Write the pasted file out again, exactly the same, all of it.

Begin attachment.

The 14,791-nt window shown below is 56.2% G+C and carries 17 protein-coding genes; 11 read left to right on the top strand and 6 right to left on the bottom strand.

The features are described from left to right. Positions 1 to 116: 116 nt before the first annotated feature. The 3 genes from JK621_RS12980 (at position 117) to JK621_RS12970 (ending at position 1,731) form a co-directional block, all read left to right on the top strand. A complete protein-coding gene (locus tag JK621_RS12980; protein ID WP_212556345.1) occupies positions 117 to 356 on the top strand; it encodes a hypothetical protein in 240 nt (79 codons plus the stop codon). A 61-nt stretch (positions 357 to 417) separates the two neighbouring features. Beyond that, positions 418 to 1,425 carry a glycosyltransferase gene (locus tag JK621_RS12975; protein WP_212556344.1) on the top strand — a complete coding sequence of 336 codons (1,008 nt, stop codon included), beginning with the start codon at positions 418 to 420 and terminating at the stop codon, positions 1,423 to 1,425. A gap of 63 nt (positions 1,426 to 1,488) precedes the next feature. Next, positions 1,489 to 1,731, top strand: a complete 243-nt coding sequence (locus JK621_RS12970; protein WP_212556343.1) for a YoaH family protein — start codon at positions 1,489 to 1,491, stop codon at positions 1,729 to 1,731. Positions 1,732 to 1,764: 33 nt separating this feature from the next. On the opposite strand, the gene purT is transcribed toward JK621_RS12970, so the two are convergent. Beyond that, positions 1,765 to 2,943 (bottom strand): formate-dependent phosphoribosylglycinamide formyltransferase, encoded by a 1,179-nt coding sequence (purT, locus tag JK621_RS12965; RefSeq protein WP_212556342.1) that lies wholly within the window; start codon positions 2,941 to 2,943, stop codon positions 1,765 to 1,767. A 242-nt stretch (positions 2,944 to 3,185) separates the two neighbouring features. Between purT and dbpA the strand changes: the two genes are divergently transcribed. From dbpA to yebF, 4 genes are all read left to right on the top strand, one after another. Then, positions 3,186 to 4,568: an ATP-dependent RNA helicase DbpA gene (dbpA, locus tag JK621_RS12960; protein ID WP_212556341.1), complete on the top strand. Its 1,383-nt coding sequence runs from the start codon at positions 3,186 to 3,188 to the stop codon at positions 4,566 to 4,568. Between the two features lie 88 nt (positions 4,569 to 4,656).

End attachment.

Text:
The 14,791-nt window shown below is 56.2% G+C and carries 17 protein-coding genes; 11 read left to right on the top strand and 6 right to left on the bottom strand.

The features are described from left to right. Positions 1 to 116: 116 nt before the first annotated feature. The 3 genes from JK621_RS12980 (at position 117) to JK621_RS12970 (ending at position 1,731) form a co-directional block, all read left to right on the top strand. A complete protein-coding gene (locus tag JK621_RS12980; protein ID WP_212556345.1) occupies positions 117 to 356 on the top strand; it encodes a hypothetical protein in 240 nt (79 codons plus the stop codon). A 61-nt stretch (positions 357 to 417) separates the two neighbouring features. Beyond that, positions 418 to 1,425 carry a glycosyltransferase gene (locus tag JK621_RS12975; protein WP_212556344.1) on the top strand — a complete coding sequence of 336 codons (1,008 nt, stop codon included), beginning with the start codon at positions 418 to 420 and terminating at the stop codon, positions 1,423 to 1,425. A gap of 63 nt (positions 1,426 to 1,488) precedes the next feature. Next, positions 1,489 to 1,731, top strand: a complete 243-nt coding sequence (locus JK621_RS12970; protein WP_212556343.1) for a YoaH family protein — start codon at positions 1,489 to 1,491, stop codon at positions 1,729 to 1,731. Positions 1,732 to 1,764: 33 nt separating this feature from the next. On the opposite strand, the gene purT is transcribed toward JK621_RS12970, so the two are convergent. Beyond that, positions 1,765 to 2,943 (bottom strand): formate-dependent phosphoribosylglycinamide formyltransferase, encoded by a 1,179-nt coding sequence (purT, locus tag JK621_RS12965; RefSeq protein WP_212556342.1) that lies wholly within the window; start codon positions 2,941 to 2,943, stop codon positions 1,765 to 1,767. A 242-nt stretch (positions 2,944 to 3,185) separates the two neighbouring features. Between purT and dbpA the strand changes: the two genes are divergently transcribed. From dbpA to yebF, 4 genes are all read left to right on the top strand, one after another. Then, positions 3,186 to 4,568: an ATP-dependent RNA helicase DbpA gene (dbpA, locus tag JK621_RS12960; protein ID WP_212556341.1), complete on the top strand. Its 1,383-nt coding sequence runs from the start codon at positions 3,186 to 3,188 to the stop codon at positions 4,566 to 4,568. Between the two features lie 88 nt (positions 4,569 to 4,656).